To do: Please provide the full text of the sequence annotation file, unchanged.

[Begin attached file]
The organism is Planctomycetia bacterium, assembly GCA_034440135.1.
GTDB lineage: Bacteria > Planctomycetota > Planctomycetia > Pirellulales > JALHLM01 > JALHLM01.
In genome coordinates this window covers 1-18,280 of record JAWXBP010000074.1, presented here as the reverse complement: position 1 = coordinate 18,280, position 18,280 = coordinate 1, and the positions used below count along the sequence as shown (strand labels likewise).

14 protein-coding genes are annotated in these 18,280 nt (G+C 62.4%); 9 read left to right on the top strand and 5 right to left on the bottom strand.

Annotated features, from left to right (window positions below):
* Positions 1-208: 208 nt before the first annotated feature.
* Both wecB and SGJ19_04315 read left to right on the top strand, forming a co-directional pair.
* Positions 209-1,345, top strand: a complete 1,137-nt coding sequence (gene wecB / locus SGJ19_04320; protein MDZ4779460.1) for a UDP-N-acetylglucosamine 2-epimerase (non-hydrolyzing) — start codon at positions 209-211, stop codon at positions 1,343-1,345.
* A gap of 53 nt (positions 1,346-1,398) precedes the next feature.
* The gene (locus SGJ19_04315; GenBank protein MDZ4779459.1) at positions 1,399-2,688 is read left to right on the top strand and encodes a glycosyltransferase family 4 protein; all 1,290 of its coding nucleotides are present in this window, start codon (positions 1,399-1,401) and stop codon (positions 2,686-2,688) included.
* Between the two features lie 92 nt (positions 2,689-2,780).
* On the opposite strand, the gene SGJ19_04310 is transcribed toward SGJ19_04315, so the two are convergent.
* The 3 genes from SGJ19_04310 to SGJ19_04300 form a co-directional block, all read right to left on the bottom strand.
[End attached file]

The organism is Planctomycetia bacterium, assembly GCA_034440135.1.
GTDB lineage: Bacteria > Planctomycetota > Planctomycetia > Pirellulales > JALHLM01 > JALHLM01.
In genome coordinates this window covers 1-18,280 of record JAWXBP010000074.1, presented here as the reverse complement: position 1 = coordinate 18,280, position 18,280 = coordinate 1, and the positions used below count along the sequence as shown (strand labels likewise).

14 protein-coding genes are annotated in these 18,280 nt (G+C 62.4%); 9 read left to right on the top strand and 5 right to left on the bottom strand.

Annotated features, from left to right (window positions below):
* Positions 1-208: 208 nt before the first annotated feature.
* Both wecB and SGJ19_04315 read left to right on the top strand, forming a co-directional pair.
* Positions 209-1,345, top strand: a complete 1,137-nt coding sequence (gene wecB / locus SGJ19_04320; protein MDZ4779460.1) for a UDP-N-acetylglucosamine 2-epimerase (non-hydrolyzing) — start codon at positions 209-211, stop codon at positions 1,343-1,345.
* A gap of 53 nt (positions 1,346-1,398) precedes the next feature.
* The gene (locus SGJ19_04315; GenBank protein MDZ4779459.1) at positions 1,399-2,688 is read left to right on the top strand and encodes a glycosyltransferase family 4 protein; all 1,290 of its coding nucleotides are present in this window, start codon (positions 1,399-1,401) and stop codon (positions 2,686-2,688) included.
* Between the two features lie 92 nt (positions 2,689-2,780).
* On the opposite strand, the gene SGJ19_04310 is transcribed toward SGJ19_04315, so the two are convergent.
* The 3 genes from SGJ19_04310 to SGJ19_04300 form a co-directional block, all read right to left on the bottom strand.